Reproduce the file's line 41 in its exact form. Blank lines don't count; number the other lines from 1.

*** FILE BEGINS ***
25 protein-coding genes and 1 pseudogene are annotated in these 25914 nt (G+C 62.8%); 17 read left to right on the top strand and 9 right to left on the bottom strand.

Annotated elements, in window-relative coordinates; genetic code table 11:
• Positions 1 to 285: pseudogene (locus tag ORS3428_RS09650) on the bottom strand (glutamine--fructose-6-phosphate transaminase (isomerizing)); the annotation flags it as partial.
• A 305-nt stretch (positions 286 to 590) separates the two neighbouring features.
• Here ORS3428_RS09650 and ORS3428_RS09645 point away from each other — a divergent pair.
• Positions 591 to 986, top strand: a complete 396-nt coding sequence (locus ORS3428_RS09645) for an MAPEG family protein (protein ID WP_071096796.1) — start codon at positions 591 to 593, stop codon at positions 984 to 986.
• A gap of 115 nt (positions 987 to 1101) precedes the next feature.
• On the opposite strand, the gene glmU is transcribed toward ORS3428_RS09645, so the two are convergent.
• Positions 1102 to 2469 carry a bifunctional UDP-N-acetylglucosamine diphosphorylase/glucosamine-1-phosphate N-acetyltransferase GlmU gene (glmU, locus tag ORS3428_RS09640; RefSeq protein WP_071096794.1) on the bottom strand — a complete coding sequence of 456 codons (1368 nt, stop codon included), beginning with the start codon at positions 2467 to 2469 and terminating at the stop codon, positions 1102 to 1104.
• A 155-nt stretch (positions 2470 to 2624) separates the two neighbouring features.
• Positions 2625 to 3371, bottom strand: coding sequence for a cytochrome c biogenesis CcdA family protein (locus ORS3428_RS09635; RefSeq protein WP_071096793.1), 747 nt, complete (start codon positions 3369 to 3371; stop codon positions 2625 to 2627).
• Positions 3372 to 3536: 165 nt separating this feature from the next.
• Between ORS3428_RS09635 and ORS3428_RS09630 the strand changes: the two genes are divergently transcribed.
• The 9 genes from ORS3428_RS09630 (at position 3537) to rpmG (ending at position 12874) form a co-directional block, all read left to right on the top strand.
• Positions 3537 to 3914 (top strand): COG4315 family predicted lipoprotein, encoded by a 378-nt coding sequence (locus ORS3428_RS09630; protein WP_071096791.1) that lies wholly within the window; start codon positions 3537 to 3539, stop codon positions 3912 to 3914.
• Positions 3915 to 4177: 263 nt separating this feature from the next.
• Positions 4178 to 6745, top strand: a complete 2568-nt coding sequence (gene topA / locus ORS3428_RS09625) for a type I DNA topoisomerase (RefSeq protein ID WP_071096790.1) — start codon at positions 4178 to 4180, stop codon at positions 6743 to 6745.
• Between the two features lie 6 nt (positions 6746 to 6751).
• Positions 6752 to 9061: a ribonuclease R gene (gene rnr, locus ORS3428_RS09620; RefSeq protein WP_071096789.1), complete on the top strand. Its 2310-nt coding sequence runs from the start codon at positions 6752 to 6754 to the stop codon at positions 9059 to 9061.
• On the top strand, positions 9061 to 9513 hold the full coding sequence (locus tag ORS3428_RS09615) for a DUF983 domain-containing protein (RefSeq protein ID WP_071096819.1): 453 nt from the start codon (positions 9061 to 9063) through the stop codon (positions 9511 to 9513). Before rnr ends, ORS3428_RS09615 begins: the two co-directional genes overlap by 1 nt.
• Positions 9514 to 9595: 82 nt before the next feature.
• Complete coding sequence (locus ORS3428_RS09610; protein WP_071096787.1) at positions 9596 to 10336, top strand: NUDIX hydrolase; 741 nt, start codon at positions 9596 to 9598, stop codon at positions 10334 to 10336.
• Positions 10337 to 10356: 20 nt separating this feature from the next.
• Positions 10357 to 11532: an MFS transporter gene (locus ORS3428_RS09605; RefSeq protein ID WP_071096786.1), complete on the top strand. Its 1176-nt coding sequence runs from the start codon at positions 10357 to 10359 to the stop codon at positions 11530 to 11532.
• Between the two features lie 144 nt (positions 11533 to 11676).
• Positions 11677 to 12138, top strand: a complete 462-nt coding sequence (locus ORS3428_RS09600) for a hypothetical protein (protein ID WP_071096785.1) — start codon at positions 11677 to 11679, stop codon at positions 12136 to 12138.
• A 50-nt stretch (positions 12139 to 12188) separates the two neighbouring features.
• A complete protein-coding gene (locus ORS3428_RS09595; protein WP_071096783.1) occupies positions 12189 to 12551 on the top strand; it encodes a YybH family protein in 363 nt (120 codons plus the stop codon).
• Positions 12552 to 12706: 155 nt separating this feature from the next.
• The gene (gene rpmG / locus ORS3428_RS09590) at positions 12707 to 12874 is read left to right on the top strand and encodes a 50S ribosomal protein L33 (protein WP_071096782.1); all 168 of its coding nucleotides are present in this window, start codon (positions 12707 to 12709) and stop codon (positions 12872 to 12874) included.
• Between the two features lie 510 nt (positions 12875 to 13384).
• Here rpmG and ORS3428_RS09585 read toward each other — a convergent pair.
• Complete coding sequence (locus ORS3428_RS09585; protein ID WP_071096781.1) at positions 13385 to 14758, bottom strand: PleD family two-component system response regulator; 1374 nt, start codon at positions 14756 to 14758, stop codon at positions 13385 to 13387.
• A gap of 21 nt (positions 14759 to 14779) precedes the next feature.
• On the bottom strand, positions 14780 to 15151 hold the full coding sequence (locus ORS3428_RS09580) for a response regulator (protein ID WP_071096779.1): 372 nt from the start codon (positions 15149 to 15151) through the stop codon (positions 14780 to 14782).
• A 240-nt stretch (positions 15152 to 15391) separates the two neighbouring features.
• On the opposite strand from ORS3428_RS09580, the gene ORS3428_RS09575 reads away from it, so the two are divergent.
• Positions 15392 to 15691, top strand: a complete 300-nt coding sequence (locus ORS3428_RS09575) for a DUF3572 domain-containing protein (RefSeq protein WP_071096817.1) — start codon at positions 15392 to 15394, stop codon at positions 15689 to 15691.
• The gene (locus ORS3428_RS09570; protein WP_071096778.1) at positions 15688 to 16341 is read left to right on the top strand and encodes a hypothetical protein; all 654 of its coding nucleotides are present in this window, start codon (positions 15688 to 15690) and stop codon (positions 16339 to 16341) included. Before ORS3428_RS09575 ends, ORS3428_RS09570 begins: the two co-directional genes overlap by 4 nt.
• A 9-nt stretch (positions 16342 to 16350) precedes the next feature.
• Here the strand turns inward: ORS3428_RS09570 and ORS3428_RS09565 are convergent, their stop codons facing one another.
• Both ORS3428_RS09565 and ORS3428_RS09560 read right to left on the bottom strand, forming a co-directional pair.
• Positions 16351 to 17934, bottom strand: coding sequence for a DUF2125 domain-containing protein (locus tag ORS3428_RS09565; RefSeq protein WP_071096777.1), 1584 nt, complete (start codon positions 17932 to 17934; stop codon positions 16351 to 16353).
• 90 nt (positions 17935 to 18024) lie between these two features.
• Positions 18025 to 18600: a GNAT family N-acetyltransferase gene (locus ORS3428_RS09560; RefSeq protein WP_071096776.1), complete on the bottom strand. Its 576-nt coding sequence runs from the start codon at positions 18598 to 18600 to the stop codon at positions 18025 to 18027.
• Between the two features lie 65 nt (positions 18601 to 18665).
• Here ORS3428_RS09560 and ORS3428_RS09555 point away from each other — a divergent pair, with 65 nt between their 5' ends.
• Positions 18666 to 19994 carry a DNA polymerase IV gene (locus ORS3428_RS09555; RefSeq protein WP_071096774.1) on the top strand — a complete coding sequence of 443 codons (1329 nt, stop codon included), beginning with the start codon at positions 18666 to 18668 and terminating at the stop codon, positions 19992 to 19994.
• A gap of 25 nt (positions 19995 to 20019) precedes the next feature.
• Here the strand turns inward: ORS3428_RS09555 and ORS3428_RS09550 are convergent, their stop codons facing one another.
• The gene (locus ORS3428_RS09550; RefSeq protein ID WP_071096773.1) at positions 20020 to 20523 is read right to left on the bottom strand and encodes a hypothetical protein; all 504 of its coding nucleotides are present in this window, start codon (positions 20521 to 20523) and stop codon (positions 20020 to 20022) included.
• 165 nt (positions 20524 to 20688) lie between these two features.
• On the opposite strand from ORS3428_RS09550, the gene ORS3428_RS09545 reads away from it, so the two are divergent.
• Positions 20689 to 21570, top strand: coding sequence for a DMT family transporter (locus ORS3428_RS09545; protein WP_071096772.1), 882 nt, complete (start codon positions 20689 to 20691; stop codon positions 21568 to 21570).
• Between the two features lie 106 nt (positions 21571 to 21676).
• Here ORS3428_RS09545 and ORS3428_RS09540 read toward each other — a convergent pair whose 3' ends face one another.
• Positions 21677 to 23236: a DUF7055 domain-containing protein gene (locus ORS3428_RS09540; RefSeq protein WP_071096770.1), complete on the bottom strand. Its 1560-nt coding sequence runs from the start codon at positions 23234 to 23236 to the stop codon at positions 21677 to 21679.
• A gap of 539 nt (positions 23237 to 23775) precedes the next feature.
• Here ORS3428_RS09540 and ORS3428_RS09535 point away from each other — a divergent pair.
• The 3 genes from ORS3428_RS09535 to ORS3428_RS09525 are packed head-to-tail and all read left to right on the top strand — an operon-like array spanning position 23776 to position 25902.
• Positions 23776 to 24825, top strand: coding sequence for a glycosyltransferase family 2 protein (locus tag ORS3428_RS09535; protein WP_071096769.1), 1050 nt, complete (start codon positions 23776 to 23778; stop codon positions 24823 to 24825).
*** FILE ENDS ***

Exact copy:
• Here the strand turns inward: ORS3428_RS09570 and ORS3428_RS09565 are convergent, their stop codons facing one another.